Basilar and posterior cerebral artery hyperdense clots

Case contributed by Mohammad Al-Tibi


Six days post C-section, presents with agitation , low GCS, blurred vision and fixed dilated left pupil.

Patient Data

Age: 30 years
Gender: Female

29 weeks pregnant female with COVID-19 pneumonia had emergency lower segment C-section under GA due to severe respiratory distress. Following extubation, she became agitated, hypoxic, and developed new blurry vision and fixed dilated left pupil.

Uncontrasted CT head (with stroke window)


There is wedge-shaped hypodensity involving the PCA territories bilaterally, worse on the left with loss of grey-white matter differentiation in keeping with ischemic infarct. The infarct also involves the left cerebral peduncle/ midbrain and both cerebellar hemispheres.

Allowing for the extensive streak artefacts in the posterior fossa, there is a well-defined hyperdensity in the basilar artery concerning for a hyperdense basilar artery thrombus. Another hyperdense clot is noted along the P1 segment of the left PCA.

Otherwise, no intracranial bleeding or extradural collection. No significant edema or mass effect. No midline shift or hydrocephalus.

A decision was made to perform an intracranial angiogram.

CT intracranial angiogram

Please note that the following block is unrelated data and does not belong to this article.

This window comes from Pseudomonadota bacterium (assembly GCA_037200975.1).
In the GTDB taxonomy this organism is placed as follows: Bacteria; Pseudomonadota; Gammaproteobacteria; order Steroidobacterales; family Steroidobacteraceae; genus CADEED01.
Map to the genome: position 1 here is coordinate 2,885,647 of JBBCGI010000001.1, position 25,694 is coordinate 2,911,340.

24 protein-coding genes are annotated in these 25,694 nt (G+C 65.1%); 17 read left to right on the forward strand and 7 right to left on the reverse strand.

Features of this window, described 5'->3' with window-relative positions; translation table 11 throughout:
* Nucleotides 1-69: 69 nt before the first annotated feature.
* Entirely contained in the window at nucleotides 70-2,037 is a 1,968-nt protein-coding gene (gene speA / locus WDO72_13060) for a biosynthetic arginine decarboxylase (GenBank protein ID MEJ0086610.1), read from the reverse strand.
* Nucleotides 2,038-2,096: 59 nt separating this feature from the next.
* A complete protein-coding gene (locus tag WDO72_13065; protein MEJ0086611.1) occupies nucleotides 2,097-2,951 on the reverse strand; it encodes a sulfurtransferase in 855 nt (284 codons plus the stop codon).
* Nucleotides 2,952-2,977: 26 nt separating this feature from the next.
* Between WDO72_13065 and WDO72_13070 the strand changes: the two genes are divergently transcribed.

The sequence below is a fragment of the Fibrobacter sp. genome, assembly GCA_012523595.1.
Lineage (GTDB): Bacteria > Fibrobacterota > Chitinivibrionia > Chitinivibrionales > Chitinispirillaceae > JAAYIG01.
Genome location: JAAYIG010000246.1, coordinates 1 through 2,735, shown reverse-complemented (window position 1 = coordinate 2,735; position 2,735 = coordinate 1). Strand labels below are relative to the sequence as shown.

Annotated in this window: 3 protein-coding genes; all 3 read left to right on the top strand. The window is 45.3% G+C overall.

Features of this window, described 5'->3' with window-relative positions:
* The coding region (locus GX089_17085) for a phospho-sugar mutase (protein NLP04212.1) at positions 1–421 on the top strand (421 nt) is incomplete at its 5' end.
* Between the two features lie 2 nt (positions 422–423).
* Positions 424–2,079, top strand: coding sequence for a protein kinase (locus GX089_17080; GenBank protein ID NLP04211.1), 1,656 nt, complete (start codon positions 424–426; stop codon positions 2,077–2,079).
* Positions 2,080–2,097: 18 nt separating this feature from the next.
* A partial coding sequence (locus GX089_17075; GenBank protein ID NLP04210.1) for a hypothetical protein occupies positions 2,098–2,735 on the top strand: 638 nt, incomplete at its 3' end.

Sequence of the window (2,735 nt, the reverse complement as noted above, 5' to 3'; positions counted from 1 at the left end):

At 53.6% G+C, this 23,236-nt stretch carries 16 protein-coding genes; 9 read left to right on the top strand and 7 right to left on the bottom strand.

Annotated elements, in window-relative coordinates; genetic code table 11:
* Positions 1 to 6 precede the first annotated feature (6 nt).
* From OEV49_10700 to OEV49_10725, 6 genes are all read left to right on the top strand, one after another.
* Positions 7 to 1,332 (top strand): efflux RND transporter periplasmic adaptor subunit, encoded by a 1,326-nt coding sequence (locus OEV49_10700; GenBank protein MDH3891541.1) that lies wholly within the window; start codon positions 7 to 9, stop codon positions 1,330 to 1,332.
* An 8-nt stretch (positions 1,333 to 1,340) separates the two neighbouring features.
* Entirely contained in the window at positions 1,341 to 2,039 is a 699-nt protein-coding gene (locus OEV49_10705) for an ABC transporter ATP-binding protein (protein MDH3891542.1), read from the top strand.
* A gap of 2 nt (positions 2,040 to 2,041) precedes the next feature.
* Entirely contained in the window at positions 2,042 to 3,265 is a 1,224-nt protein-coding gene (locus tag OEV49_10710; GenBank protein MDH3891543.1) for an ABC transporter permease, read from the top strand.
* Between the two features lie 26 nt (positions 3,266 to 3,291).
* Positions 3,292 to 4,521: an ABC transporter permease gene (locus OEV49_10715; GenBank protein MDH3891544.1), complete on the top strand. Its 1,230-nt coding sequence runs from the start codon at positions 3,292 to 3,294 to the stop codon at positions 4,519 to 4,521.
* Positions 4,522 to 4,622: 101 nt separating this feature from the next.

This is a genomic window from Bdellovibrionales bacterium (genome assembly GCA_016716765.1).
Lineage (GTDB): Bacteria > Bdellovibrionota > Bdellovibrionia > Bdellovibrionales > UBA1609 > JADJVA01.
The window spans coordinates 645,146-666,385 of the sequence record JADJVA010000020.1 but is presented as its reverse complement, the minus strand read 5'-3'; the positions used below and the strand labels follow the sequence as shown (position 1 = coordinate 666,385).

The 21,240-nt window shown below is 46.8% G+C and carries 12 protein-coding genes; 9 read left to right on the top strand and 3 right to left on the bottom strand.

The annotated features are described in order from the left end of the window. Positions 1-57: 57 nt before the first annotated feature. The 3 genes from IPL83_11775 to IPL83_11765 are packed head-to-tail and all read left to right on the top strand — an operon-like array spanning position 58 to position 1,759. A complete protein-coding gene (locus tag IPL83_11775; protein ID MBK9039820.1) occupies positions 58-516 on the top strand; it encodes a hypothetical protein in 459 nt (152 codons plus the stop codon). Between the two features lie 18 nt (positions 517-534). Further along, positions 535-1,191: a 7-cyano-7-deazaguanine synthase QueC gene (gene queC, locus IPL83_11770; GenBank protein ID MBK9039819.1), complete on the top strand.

There is a filling defect in the top of basilar artery at the level of the midbrain. Similarly, there is filling defect in P1 segment of the left PCA. These correlate with the hyperdense clots seen in the non-contrasted phase.

Normal contrast is opacification in the remainder of the branches of circle of Willis with no evidence of contrast extravasation or large aneurysmal dilatation.

Annotated images of hyperdense clot signs with corresponding filling defects


These annotated images are windowed to reduce the beam hardening artefact from patient's earrings. The first two images demonstrate hyperdense clot in P1 segment of the left PCA with corresponding filling defect on angiogram phase. The second two images outline the hyperdense clot in the base of the basilar artery with a corresponding filling defect in the arterial phase.

Case Discussion

Three key messages:

  • It is not uncommon to miss a basilar artery hyperdense clot, especially in the presence of extensive metallic artifacts as shown above. It is crucial to have a high index of suspicion for top of the basilar syndrome when a there is a typical history of visual disturbance, fixed pupils, reduced GCS and agitation.
  • One should be mindful of the common ''satisfaction of search'' trap. It's infrequent to have two hyperdense clots on one scan.
  • Lastly, if in doubt, performing intracranial angiogram would either confirm or refute suspicion.

This lady - unfortunately- passed away as was not deemed suitable for thrombectomy.

How to use cases

You can use Radiopaedia cases in a variety of ways to help you learn and teach.

Creating your own cases is easy.

Updating… Please wait.

 Unable to process the form. Check for errors and try again.

 Thank you for updating your details.